Hardworking Vs. Hard-Working: Spelling Differences
When it comes to spelling the adjective that describes someone who works diligently and consistently, there seems to be some confusion between American English and British English. The primary discrepancy lies in the use of the hyphen, with American English favoring the term “hardworking” as one word, and British English preferring the hyphenated form, “hard-working.” These distinctions may appear trivial, but they contribute to the overall divergences in spelling conventions between the two language variants.
In American English, “hardworking” is the preferred spelling, emphasizing the fusion of the words “hard” and “working” into a single cohesive adjective. Conversely, British English adheres to the hyphenated form, “hard-working,” which delineates the relationship between the two constituent words more explicitly.
Both versions are grammatically correct; however, the choice of spelling depends on regional preferences and linguistic conventions.
Popularity Of “Hardworking” In American English
While both spellings are accepted in American English, “hardworking” has become more popular in recent years. This preference for the one-word form aligns with the general trend of amalgamating compound words into single units.
By eliminating the hyphen, “hardworking” presents a more streamlined appearance, mirroring the fast-paced nature of American society. This spelling has gained substantial traction in contemporary American English literature, journalism, and everyday language usage.
Popularity Of “Hard-Working” In British English
In contrast, British English tends to retain the hyphenated form, “hard-working,” as the more prevalent spelling choice. This adherence to tradition and the inclusion of the hyphen reflects the British commitment to preserving the historical and phonetic integrity of the language.
While there is a growing acceptance of the one-word variant, particularly influenced by the influence of American culture, the hyphenated form remains the official and widely adopted spelling in British English.
Official Recognition: “Hardworking” In American English
Within the realm of American English, “hardworking” has gained official recognition as a valid variant. Dictionaries and style guides such as Merriam-Webster and the Chicago Manual of Style acknowledge and promote the use of “hardworking” as a single word.
This recognition further solidifies the spelling’s legitimacy and contributes to its rising popularity in American English.
Recommended Usage: Hyphenation In British English
On the other hand, the hyphenated form, “hard-working,” is still recommended in British English. This recommendation emphasizes the importance of adhering to traditional spelling conventions.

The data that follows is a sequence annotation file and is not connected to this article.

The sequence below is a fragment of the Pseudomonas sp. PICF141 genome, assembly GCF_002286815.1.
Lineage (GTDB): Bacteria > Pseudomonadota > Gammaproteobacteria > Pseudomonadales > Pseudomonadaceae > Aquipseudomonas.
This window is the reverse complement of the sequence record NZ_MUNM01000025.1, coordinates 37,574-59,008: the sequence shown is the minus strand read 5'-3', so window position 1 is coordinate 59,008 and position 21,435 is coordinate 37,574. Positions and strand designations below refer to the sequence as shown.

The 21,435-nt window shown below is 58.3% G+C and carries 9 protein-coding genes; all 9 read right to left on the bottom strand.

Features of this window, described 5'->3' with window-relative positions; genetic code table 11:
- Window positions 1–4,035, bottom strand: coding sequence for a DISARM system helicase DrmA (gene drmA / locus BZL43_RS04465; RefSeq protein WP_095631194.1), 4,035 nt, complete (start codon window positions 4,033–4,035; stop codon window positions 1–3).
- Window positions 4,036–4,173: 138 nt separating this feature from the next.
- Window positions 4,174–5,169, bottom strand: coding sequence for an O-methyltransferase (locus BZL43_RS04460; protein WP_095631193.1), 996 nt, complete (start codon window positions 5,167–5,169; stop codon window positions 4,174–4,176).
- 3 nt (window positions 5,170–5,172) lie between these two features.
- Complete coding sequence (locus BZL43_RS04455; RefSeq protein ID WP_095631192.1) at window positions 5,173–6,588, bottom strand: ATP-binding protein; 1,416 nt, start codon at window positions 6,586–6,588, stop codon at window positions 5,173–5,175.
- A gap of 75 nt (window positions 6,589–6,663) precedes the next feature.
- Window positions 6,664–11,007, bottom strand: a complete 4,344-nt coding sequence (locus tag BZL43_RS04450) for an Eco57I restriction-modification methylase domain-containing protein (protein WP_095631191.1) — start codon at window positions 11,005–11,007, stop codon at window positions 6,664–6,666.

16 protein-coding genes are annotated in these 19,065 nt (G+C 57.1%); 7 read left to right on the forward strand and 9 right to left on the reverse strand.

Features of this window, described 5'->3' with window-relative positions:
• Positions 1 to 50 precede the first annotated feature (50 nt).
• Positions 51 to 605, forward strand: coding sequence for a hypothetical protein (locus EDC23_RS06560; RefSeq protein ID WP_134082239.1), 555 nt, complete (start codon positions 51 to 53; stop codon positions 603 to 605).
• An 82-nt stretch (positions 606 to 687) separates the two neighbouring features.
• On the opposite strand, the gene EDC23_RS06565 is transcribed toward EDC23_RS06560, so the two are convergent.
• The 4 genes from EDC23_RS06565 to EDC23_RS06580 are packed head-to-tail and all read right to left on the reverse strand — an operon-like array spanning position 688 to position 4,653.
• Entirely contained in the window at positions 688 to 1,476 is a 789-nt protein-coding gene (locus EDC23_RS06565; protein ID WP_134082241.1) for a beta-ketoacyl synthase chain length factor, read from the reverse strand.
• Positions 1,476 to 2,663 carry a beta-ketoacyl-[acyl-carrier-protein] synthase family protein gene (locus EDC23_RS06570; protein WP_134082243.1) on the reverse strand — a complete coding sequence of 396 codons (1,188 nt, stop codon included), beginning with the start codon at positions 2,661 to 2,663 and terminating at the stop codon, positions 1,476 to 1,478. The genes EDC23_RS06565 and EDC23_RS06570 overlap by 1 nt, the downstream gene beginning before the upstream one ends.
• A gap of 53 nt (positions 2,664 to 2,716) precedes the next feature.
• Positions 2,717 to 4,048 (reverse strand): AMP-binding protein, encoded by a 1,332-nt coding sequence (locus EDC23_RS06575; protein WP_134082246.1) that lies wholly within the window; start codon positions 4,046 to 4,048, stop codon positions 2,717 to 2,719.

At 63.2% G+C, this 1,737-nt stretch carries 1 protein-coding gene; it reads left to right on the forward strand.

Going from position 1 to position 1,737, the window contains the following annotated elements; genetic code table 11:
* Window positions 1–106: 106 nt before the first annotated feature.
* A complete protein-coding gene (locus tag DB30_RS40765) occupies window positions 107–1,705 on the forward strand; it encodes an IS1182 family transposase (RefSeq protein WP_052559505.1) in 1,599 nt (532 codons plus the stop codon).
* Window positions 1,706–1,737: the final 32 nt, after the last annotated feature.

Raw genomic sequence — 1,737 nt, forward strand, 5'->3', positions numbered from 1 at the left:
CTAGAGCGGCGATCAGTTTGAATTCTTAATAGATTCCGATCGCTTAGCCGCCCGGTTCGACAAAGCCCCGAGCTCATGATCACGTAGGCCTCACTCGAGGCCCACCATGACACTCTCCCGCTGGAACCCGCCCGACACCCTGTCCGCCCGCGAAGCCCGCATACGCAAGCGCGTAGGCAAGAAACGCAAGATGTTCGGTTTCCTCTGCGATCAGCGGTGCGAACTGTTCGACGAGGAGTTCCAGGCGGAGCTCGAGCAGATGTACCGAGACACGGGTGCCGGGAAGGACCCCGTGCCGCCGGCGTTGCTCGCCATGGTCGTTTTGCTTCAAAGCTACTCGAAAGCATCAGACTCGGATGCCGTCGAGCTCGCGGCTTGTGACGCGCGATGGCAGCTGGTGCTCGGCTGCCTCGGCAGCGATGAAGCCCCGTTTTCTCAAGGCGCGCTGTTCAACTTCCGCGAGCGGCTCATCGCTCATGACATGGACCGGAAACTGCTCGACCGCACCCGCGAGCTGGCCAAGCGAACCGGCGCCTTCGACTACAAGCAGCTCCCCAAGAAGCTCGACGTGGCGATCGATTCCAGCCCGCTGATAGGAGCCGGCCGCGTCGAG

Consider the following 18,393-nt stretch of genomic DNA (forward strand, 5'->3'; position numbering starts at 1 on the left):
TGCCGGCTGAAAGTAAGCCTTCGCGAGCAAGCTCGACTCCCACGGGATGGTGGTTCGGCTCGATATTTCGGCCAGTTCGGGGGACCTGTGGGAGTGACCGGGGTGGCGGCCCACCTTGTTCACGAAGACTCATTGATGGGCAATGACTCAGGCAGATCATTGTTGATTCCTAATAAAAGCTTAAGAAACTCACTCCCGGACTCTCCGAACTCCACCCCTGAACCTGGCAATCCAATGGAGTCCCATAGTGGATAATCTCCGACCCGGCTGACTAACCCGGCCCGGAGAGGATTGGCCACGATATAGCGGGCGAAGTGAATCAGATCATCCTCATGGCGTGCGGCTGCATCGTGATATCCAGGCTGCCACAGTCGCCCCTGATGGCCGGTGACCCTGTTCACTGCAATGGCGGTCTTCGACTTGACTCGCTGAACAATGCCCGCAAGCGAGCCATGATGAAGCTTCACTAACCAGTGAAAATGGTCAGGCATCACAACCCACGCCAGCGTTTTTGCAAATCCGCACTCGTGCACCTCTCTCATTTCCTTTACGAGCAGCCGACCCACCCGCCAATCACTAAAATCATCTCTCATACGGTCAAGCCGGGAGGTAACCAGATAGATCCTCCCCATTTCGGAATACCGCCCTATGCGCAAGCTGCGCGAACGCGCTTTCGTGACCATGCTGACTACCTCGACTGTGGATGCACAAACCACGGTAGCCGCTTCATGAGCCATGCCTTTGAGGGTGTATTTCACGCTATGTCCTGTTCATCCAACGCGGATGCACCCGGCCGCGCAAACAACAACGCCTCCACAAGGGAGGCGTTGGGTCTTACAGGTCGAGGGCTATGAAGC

While the one-word variant is certainly acceptable in British English, the hyphen adds clarity and ensures the proper interpretation of the compound adjective, especially when used in more formal contexts.
“Hard Working” With A Hyphen: Typical Form
The most common form of spelling in both American and British English is “hard-working,” with the inclusion of a hyphen. This hyphenation serves to emphasize the unity and interdependence of the words “hard” and “working” while indicating their joint role in describing a person’s industriousness.
This conventional approach has been widely adopted in various publications, making it a recognizable and familiar spelling choice for many.
Trend: Dropping The Hyphen In American English
In recent years, there has been a noticeable trend in American English towards dropping the hyphen in compound adjectives such as “hardworking.” This stylistic choice aims to simplify and streamline language usage, aligning with the broader movements of linguistic evolution. However, it is essential to note that the hyphenated form is still widely used and recognized, particularly in more formal or traditional contexts.
Capitalization: “Working” In “Hard-Working”
As for capitalization rules, the word “working” in “hard-working” should not be capitalized unless it is part of a title or headline where all words are capitalized. Therefore, in regular usage, “hard-working” should be written with a lowercase “w.” This rule applies to both British and American English, ensuring consistency and conformity in proper grammar and writing conventions.
In conclusion, the spelling variations between “hardworking” and “hard-working” reflect the differences in linguistic conventions between American English and British English. While both forms are acceptable, “hardworking” has gained traction in American English, while the hyphenated version, “hard-working,” remains prevalent in British English.
Ultimately, the choice of spelling depends on regional preferences, publication styles, and adherence to traditional or contemporary language norms.